United States Supreme Court Chief Justice John Roberts recently identified technology as one of the most difficult challenges for the Court, both now and in the future. During a recent informal discussion at Rice University, Chief Justice Roberts said, “What is the fundamental protection offered by the Constitution when applied to new technology and situations? It’s a question that comes along all the time.”
The issue of applying the law to new technologies is one which is especially prevalent in privacy-related matters. Whether it is electronic eavesdropping devices, thermal imagers, GPS tracking devices, or even drones, technology will continue to play a role in how the government could potentially invade the privacy of an American citizen. While the concern may seem most apparent in the means used by a government official to obtain private information, the everyday use of technology creates, perhaps disconcerting, opportunities for Americans’ privacy to be intruded upon.
A not-so-secret policy of obtaining phone records without a warrant.
In late 2005, the New York Times reported that shortly following the attacks of September 11, 2001, President George W. Bush signed a secret presidential order authorizing the National Security Agency (NSA) to monitor international calls and emails without obtaining a warrant. The purpose of the program was to discover any continuing terrorist elements within the United States.
While the administration felt confident that the proper safeguards were in place to protect Americans’ civil liberties, there was much concern among those involved. One of those safeguards for just this type of situation was, and continues to be, the Foreign Intelligence Surveillance Court. This special court oversees clandestine national security issues – primarily when the government seeks to obtain a warrant for covert surveillance. The primary issue with the wiretapping program was that prior to the presidential order, the NSA strictly focused on foreign phone calls originating outside the United States. Now, however, those searches were including phone calls from American citizens (potentially) made within the United States’ borders – without a warrant.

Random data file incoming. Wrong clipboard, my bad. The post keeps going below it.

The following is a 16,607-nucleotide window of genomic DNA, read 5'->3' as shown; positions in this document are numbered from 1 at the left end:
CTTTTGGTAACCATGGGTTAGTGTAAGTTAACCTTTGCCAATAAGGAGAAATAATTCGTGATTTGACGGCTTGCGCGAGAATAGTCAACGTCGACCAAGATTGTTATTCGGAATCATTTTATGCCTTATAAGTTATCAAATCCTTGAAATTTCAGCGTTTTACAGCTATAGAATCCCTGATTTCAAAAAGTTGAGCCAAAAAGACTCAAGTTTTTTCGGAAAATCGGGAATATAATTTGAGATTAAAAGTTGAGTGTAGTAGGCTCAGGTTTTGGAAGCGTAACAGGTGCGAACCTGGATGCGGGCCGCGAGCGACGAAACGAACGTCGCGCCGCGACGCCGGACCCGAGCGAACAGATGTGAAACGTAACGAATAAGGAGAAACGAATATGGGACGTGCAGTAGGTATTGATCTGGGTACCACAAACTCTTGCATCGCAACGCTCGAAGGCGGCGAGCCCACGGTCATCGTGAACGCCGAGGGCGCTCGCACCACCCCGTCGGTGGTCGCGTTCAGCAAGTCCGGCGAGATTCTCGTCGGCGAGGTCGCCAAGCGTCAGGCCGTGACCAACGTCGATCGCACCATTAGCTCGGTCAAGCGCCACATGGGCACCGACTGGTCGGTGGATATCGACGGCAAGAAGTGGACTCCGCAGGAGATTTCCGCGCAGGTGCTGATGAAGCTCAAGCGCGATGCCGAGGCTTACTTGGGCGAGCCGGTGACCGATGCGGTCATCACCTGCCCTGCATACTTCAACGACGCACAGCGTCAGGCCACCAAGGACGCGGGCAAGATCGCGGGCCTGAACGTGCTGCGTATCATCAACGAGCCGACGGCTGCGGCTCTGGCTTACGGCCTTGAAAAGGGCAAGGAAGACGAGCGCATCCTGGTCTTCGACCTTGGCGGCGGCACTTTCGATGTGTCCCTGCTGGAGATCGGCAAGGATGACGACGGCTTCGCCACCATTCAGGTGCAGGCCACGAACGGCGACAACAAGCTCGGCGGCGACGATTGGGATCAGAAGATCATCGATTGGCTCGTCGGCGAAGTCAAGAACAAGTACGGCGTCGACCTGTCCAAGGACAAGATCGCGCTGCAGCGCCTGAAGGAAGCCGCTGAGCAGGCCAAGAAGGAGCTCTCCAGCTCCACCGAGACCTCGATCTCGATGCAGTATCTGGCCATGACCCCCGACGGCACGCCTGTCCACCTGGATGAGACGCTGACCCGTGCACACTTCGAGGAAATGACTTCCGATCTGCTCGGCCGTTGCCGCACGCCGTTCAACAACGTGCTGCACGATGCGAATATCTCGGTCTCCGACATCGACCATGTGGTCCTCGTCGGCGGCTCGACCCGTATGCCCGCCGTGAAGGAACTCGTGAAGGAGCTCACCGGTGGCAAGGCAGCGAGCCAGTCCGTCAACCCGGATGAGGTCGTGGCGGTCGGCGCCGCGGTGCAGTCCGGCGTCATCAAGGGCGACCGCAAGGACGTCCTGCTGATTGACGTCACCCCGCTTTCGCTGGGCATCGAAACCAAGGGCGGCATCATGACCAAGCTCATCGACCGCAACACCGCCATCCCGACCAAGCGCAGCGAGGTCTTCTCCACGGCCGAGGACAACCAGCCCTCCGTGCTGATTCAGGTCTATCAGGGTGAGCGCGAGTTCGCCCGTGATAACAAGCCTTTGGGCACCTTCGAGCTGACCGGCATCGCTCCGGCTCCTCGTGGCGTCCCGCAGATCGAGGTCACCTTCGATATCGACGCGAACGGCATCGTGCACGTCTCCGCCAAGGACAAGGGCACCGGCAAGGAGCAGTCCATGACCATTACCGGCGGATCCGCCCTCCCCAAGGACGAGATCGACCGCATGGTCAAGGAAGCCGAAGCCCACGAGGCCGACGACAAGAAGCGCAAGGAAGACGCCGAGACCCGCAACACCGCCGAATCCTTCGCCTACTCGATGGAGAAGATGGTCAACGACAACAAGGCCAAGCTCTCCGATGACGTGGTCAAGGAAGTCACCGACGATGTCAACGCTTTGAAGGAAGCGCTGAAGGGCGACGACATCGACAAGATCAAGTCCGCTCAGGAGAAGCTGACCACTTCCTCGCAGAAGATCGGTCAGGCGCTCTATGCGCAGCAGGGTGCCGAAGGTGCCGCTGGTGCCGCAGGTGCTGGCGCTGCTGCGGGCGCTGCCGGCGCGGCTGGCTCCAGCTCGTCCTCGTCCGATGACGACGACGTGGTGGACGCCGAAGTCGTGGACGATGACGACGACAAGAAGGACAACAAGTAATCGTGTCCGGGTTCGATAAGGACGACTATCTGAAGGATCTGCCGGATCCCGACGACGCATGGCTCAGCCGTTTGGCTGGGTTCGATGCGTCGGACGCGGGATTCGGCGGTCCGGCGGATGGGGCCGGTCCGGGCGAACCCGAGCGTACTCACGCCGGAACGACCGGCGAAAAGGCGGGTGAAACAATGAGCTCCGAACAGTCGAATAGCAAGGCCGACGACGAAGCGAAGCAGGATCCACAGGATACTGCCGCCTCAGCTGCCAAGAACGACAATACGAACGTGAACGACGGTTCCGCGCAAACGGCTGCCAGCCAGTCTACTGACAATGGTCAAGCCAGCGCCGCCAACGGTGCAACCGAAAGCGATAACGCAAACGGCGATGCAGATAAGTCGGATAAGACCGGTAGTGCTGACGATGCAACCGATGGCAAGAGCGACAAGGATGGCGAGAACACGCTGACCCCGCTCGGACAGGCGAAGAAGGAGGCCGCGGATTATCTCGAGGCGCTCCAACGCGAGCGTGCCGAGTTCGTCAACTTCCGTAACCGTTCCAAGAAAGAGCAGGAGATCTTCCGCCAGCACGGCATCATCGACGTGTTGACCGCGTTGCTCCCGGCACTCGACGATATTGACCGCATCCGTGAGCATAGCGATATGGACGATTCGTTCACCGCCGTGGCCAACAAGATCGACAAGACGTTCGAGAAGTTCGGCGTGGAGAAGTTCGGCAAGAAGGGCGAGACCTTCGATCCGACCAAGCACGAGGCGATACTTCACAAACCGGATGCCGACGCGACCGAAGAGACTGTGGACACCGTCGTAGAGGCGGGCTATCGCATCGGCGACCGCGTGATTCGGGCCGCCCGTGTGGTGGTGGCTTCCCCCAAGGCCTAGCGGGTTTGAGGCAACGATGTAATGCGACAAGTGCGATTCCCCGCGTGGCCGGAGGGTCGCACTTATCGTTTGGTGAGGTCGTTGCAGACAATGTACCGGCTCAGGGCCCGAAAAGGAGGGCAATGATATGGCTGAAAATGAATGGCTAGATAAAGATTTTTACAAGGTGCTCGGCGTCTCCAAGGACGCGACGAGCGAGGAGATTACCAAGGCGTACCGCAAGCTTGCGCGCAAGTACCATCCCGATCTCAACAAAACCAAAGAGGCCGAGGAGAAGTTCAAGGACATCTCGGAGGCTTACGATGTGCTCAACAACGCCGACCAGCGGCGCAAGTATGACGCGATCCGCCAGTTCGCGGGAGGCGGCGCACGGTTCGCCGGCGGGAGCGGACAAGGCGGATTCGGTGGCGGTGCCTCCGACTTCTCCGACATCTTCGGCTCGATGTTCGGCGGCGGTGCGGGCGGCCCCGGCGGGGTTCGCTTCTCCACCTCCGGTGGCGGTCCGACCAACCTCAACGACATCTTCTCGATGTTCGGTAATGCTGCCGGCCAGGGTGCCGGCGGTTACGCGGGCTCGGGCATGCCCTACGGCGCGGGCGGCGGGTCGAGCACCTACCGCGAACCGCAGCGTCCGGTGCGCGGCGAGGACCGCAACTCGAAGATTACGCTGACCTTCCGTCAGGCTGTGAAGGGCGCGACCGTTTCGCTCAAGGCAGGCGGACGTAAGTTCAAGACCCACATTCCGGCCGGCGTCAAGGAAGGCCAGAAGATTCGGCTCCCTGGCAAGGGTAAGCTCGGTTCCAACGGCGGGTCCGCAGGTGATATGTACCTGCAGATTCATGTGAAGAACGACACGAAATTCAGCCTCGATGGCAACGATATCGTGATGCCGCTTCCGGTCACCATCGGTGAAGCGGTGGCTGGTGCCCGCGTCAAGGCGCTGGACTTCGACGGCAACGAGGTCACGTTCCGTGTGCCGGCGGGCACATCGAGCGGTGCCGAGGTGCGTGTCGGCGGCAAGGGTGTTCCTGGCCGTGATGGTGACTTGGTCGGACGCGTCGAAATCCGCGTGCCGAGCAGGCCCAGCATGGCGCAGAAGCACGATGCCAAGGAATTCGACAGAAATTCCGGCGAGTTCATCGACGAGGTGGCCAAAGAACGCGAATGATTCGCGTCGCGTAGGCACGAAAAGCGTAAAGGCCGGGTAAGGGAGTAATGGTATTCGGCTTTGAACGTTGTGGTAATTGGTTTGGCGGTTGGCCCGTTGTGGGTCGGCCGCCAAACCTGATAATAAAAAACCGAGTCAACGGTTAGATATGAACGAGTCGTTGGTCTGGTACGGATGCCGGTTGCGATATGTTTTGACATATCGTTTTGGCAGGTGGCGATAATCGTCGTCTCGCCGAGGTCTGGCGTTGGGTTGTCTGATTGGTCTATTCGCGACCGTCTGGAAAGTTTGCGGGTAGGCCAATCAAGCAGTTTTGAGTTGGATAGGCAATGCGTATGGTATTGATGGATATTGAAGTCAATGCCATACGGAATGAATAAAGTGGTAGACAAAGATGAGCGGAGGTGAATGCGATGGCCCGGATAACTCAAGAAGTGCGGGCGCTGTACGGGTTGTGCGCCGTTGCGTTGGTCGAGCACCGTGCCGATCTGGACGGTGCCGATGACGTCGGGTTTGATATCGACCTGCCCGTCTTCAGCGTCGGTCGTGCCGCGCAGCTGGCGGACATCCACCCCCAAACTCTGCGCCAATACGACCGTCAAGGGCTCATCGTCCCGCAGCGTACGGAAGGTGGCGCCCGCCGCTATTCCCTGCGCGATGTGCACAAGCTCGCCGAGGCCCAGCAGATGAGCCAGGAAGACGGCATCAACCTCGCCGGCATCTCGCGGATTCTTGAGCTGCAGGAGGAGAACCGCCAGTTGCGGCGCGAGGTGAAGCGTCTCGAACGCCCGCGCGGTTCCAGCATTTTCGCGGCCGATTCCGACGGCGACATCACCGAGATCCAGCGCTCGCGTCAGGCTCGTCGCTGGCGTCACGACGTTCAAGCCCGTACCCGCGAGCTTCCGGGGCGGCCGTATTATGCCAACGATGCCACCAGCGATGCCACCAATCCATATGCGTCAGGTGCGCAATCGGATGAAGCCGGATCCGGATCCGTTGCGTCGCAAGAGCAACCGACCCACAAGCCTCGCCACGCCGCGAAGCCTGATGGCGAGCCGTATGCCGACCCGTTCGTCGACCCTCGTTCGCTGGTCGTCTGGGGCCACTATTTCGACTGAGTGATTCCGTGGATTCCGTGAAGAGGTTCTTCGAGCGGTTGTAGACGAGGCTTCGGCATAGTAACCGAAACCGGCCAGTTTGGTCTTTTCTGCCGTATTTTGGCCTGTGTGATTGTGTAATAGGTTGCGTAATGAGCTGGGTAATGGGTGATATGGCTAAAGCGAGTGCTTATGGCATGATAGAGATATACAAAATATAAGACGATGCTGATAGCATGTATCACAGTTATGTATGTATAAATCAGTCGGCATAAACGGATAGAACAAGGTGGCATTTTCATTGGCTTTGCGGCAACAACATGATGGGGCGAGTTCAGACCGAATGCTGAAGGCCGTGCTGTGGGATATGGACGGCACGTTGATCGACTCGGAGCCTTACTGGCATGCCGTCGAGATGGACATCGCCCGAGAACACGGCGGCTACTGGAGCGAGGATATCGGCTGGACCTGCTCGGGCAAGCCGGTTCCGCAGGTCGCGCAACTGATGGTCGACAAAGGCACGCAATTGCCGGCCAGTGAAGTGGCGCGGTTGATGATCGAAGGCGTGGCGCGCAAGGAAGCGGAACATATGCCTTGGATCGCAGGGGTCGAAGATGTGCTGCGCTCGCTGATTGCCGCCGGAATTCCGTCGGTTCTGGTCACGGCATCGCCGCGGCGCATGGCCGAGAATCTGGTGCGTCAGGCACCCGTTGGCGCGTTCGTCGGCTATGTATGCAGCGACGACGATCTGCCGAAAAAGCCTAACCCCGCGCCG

Much of the wiretapping program was then codified by the Foreign Intelligence Surveillance Act (FISA) Amendments Act of 2008. 4 FISA focuses on the interception of foreign communications, but the government must still obtain a warrant if intentionally monitoring American citizens. The contention arises in the situations where an American, who is not a target of government surveillance, communicates with a suspected foreign state or terrorist agent located abroad. The communication goes from being considered incidental to the surveillance, to being relevant foreign intelligence information. As long as a person on either end of the call is located outside of the United States, then the call has the potential to fall under the purview of the law.